LF: We live in a digital world where the “selfie” has become associated with sentiments of vanity and self-absorption, however self portraiture has a very long and elaborate history in art. What does the self portrait mean to you and why do you go back to this form over and over?

HS: My portraits have been documenting an inward journey.  I think painting has been a way for me to connect with and accept my physical self. I’ve been accused of narcissism in my work but the reality is that I grew up in a culture where women don’t have a voice and self expression is strongly discouraged. These portraits give me permission to express myself. Sometimes, self portraiture is synonymous with suffering. The very first self portrait I painted after moving to New York was my face in profile and my mouth tied shut by a red scarf.

LF: We live in a heavily political climate – some might say that as women of color, we are always negotiating a strongly politicized world. How does politics, especially in the Trump era, enter your art?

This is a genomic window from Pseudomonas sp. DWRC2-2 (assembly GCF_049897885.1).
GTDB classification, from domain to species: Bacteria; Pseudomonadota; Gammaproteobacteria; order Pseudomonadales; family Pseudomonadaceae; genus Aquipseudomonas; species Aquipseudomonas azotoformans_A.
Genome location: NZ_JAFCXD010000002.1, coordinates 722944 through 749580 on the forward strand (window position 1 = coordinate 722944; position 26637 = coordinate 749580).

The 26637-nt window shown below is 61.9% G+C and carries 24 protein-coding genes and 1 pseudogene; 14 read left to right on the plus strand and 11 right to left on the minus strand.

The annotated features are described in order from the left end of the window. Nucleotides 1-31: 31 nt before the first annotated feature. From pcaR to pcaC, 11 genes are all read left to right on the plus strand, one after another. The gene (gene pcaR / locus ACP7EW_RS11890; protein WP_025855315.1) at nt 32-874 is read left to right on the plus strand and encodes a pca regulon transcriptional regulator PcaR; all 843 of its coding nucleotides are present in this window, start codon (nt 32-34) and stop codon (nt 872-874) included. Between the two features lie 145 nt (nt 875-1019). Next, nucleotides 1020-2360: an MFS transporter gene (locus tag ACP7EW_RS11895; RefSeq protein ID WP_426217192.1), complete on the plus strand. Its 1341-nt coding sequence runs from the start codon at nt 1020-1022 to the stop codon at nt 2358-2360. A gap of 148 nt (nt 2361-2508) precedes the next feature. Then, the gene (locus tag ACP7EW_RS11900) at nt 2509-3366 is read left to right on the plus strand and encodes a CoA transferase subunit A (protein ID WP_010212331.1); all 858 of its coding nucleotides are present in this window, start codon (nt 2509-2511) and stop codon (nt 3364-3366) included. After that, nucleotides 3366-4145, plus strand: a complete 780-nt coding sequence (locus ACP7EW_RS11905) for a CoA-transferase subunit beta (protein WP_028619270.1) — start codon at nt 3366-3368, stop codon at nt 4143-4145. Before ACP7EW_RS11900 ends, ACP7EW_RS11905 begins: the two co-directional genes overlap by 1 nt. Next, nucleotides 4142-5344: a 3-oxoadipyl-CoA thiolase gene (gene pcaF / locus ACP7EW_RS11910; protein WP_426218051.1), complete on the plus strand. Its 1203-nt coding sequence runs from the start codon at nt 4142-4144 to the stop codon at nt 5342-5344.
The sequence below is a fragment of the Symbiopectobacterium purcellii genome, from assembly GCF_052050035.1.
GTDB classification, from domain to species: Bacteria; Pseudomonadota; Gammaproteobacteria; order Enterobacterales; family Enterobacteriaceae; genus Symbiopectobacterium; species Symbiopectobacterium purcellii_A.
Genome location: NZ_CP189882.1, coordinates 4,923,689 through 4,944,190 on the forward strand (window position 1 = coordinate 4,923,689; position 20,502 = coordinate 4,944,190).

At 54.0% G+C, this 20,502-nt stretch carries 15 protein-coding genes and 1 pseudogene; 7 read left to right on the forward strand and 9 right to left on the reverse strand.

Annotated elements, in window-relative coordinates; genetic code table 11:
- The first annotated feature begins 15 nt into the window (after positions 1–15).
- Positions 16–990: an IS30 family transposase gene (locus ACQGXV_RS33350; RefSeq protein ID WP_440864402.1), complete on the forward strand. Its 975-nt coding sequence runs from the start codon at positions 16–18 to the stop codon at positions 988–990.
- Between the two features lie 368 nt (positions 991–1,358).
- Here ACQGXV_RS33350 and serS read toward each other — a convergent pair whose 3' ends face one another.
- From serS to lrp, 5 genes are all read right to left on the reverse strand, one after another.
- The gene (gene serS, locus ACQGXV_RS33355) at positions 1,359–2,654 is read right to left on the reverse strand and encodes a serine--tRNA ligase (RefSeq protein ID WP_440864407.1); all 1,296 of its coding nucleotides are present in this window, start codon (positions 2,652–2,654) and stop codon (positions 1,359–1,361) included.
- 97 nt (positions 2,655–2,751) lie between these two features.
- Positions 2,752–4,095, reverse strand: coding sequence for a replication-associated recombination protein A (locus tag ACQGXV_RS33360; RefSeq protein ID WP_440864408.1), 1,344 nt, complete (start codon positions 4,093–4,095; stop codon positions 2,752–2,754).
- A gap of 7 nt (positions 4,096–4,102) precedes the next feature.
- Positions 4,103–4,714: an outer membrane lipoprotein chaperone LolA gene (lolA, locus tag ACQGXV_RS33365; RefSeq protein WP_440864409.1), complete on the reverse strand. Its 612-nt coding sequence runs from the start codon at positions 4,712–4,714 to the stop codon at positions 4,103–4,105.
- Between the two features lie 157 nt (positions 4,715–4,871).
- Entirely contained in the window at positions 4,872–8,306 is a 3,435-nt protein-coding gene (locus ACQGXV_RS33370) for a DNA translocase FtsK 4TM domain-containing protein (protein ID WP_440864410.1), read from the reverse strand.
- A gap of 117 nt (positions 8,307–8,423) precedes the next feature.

HS: I don’t really paint with a political objective and I don’t consider myself a political artist or activist. I paint the female body in a very open way and this way of painting is more an expression of my stylistic vision that has developed organically over time rather than in response to any one political event. I find that many women connect to my work and are appreciative of its representation, especially brown women who feel their bodies are under-represented in Art History. Even today, in so many museums it’s the same masterpiece of white Eurocentric female beauty that you see over and over again.

LF: I’m always intrigued to learn about rituals or forms of relaxation that inspiring artists like yourself have to keep you grounded or replenished. Can you share any particular acts of self-care that you practice?